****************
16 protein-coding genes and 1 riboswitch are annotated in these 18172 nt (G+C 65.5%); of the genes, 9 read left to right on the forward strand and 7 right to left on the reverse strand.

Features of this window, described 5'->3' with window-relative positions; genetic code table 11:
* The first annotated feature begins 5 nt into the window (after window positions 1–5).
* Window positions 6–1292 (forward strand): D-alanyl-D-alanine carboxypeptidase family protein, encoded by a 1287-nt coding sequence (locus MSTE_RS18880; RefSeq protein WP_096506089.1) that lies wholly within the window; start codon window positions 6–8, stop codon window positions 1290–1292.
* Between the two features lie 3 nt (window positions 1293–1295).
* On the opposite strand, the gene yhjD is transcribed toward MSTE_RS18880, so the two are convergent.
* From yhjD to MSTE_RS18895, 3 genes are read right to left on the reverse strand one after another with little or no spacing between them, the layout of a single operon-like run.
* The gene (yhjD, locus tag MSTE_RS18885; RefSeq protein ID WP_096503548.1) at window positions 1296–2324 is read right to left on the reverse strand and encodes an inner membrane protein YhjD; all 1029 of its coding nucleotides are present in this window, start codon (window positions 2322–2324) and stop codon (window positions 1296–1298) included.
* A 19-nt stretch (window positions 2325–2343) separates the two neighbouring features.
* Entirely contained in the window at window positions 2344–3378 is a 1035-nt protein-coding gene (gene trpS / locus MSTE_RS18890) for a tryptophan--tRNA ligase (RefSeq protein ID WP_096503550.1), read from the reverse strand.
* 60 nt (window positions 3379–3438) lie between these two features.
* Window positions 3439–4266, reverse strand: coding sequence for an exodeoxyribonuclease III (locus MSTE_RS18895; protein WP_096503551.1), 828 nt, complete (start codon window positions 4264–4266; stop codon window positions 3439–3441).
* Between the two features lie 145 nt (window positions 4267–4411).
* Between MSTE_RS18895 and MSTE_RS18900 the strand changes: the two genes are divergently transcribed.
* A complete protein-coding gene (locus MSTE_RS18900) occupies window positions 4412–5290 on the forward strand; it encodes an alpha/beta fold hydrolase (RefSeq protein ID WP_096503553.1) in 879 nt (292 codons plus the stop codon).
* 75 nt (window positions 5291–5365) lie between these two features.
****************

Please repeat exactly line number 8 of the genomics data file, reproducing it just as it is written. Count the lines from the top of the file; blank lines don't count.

* The gene (yhjD, locus tag MSTE_RS18885; RefSeq protein ID WP_096503548.1) at window positions 1296–2324 is read right to left on the reverse strand and encodes an inner membrane protein YhjD; all 1029 of its coding nucleotides are present in this window, start codon (window positions 2322–2324) and stop codon (window positions 1296–1298) included.